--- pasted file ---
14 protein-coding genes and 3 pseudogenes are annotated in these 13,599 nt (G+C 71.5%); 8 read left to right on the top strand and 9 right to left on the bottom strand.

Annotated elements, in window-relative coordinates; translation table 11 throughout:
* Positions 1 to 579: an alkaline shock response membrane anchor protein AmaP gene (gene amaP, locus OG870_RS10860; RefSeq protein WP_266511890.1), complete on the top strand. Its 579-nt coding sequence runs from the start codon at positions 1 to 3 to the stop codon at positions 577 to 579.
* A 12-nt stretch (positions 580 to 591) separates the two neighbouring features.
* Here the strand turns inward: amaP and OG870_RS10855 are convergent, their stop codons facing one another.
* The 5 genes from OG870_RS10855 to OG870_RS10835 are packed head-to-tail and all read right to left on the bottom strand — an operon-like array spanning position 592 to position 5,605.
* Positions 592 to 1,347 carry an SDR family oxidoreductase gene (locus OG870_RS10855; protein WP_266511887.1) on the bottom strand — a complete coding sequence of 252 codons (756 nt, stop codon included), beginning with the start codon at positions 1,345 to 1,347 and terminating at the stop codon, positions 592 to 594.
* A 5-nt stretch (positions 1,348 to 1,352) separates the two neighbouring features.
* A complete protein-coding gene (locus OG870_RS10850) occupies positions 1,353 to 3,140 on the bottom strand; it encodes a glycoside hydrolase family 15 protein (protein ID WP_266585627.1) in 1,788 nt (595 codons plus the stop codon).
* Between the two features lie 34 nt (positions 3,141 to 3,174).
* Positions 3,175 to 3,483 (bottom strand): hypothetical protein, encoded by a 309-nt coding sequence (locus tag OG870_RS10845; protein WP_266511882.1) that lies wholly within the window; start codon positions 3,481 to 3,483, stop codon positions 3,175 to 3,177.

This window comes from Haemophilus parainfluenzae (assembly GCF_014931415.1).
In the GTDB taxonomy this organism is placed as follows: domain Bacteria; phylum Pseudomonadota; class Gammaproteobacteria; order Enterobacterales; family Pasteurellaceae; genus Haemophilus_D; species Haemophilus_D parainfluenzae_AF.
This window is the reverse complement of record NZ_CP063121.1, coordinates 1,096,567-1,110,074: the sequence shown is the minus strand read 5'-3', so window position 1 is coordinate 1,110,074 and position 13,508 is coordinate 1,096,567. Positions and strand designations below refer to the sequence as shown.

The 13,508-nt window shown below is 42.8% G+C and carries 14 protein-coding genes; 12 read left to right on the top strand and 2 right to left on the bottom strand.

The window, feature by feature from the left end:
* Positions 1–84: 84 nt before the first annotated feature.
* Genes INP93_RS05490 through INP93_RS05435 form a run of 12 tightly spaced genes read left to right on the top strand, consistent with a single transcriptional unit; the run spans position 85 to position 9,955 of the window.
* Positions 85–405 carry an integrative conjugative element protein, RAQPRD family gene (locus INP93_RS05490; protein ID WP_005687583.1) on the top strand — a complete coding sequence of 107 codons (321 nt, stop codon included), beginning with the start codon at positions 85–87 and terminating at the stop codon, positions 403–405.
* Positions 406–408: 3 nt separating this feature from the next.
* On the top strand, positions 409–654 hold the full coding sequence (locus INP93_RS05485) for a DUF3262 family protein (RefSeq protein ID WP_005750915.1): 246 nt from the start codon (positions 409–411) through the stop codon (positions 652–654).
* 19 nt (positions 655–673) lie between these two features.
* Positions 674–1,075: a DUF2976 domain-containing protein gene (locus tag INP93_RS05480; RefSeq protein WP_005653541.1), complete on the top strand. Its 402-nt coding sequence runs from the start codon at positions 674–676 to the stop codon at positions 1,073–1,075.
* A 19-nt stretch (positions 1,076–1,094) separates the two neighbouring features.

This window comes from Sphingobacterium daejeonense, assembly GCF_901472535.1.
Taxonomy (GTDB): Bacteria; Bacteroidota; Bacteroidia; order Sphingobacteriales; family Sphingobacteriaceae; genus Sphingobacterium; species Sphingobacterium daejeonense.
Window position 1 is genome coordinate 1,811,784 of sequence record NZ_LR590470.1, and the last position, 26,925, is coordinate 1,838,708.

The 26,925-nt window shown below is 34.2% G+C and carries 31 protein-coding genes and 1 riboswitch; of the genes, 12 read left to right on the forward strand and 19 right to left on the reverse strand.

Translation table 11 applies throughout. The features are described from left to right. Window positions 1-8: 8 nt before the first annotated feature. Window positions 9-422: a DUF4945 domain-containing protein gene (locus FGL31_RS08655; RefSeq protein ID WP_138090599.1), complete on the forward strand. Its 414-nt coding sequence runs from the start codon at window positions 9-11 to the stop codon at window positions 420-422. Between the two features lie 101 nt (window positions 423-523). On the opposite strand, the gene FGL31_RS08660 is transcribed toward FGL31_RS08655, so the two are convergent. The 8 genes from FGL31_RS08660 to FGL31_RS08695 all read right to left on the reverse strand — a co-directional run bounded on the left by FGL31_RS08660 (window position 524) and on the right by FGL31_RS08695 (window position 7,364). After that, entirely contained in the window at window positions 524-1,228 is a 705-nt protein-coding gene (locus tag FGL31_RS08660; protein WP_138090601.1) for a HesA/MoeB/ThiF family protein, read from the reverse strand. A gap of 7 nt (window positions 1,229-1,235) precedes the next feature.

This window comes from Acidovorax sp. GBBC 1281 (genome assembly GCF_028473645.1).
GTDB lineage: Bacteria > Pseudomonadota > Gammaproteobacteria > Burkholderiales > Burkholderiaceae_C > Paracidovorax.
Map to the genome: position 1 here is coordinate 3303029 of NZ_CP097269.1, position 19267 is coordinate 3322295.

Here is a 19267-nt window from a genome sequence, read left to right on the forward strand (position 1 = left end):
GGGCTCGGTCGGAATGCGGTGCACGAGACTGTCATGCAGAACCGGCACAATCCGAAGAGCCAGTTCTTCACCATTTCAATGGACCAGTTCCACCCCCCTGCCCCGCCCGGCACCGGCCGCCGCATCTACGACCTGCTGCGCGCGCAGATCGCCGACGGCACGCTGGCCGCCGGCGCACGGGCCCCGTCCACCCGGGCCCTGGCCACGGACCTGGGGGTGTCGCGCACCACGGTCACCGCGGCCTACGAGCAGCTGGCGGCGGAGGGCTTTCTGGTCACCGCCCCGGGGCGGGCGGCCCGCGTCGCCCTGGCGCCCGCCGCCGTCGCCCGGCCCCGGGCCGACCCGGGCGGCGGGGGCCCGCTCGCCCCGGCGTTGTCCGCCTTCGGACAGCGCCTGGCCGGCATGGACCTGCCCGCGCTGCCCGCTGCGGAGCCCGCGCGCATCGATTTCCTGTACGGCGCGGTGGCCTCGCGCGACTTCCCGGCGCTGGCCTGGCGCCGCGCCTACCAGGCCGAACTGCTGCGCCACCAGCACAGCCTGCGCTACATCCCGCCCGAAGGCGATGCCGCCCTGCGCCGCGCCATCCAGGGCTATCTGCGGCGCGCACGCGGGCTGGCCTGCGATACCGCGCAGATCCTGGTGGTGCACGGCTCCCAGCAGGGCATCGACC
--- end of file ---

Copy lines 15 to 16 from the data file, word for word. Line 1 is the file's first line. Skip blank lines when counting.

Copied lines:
The 13,508-nt window shown below is 42.8% G+C and carries 14 protein-coding genes; 12 read left to right on the top strand and 2 right to left on the bottom strand.

The window, feature by feature from the left end: